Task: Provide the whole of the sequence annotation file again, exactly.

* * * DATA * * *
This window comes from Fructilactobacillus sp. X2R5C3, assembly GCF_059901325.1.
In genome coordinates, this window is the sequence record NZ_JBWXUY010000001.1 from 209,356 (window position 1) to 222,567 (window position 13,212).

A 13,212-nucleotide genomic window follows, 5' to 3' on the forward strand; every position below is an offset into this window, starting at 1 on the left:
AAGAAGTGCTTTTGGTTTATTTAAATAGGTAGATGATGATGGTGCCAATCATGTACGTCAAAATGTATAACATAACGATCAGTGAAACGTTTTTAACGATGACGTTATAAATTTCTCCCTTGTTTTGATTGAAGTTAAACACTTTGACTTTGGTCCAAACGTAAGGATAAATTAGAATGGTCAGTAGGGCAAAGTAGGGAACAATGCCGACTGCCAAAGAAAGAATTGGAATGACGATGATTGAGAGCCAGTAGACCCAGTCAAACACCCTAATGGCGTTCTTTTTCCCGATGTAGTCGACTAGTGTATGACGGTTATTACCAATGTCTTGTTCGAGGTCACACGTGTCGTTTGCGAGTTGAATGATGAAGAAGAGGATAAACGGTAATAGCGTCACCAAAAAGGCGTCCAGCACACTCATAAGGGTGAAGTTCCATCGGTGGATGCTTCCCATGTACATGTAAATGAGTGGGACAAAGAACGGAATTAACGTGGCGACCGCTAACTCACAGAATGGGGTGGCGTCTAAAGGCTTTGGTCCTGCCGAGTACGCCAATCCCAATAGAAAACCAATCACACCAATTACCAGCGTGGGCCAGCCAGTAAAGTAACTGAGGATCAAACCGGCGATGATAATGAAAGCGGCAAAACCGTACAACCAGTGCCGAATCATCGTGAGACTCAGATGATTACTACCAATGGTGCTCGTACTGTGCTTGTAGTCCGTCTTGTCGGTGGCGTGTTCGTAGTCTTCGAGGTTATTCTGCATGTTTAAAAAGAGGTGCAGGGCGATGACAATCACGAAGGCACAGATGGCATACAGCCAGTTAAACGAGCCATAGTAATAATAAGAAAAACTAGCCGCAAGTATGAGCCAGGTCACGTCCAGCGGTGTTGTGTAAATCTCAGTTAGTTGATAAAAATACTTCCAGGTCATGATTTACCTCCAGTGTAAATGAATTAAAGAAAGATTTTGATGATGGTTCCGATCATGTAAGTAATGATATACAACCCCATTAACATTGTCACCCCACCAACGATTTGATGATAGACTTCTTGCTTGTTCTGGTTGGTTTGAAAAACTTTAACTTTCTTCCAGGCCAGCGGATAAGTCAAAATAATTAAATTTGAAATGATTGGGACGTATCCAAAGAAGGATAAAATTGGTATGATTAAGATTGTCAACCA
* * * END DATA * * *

This window comes from Fructilactobacillus sp. X2R5C3, assembly GCF_059901325.1.
In genome coordinates, this window is the sequence record NZ_JBWXUY010000001.1 from 209,356 (window position 1) to 222,567 (window position 13,212).

A 13,212-nucleotide genomic window follows, 5' to 3' on the forward strand; every position below is an offset into this window, starting at 1 on the left:
AAGAAGTGCTTTTGGTTTATTTAAATAGGTAGATGATGATGGTGCCAATCATGTACGTCAAAATGTATAACATAACGATCAGTGAAACGTTTTTAACGATGACGTTATAAATTTCTCCCTTGTTTTGATTGAAGTTAAACACTTTGACTTTGGTCCAAACGTAAGGATAAATTAGAATGGTCAGTAGGGCAAAGTAGGGAACAATGCCGACTGCCAAAGAAAGAATTGGAATGACGATGATTGAGAGCCAGTAGACCCAGTCAAACACCCTAATGGCGTTCTTTTTCCCGATGTAGTCGACTAGTGTATGACGGTTATTACCAATGTCTTGTTCGAGGTCACACGTGTCGTTTGCGAGTTGAATGATGAAGAAGAGGATAAACGGTAATAGCGTCACCAAAAAGGCGTCCAGCACACTCATAAGGGTGAAGTTCCATCGGTGGATGCTTCCCATGTACATGTAAATGAGTGGGACAAAGAACGGAATTAACGTGGCGACCGCTAACTCACAGAATGGGGTGGCGTCTAAAGGCTTTGGTCCTGCCGAGTACGCCAATCCCAATAGAAAACCAATCACACCAATTACCAGCGTGGGCCAGCCAGTAAAGTAACTGAGGATCAAACCGGCGATGATAATGAAAGCGGCAAAACCGTACAACCAGTGCCGAATCATCGTGAGACTCAGATGATTACTACCAATGGTGCTCGTACTGTGCTTGTAGTCCGTCTTGTCGGTGGCGTGTTCGTAGTCTTCGAGGTTATTCTGCATGTTTAAAAAGAGGTGCAGGGCGATGACAATCACGAAGGCACAGATGGCATACAGCCAGTTAAACGAGCCATAGTAATAATAAGAAAAACTAGCCGCAAGTATGAGCCAGGTCACGTCCAGCGGTGTTGTGTAAATCTCAGTTAGTTGATAAAAATACTTCCAGGTCATGATTTACCTCCAGTGTAAATGAATTAAAGAAAGATTTTGATGATGGTTCCGATCATGTAAGTAATGATATACAACCCCATTAACATTGTCACCCCACCAACGATTTGATGATAGACTTCTTGCTTGTTCTGGTTGGTTTGAAAAACTTTAACTTTCTTCCAGGCCAGCGGATAAGTCAAAATAATTAAATTTGAAATGATTGGGACGTATCCAAAGAAGGATAAAATTGGTATGATTAAGATTGTCAACCA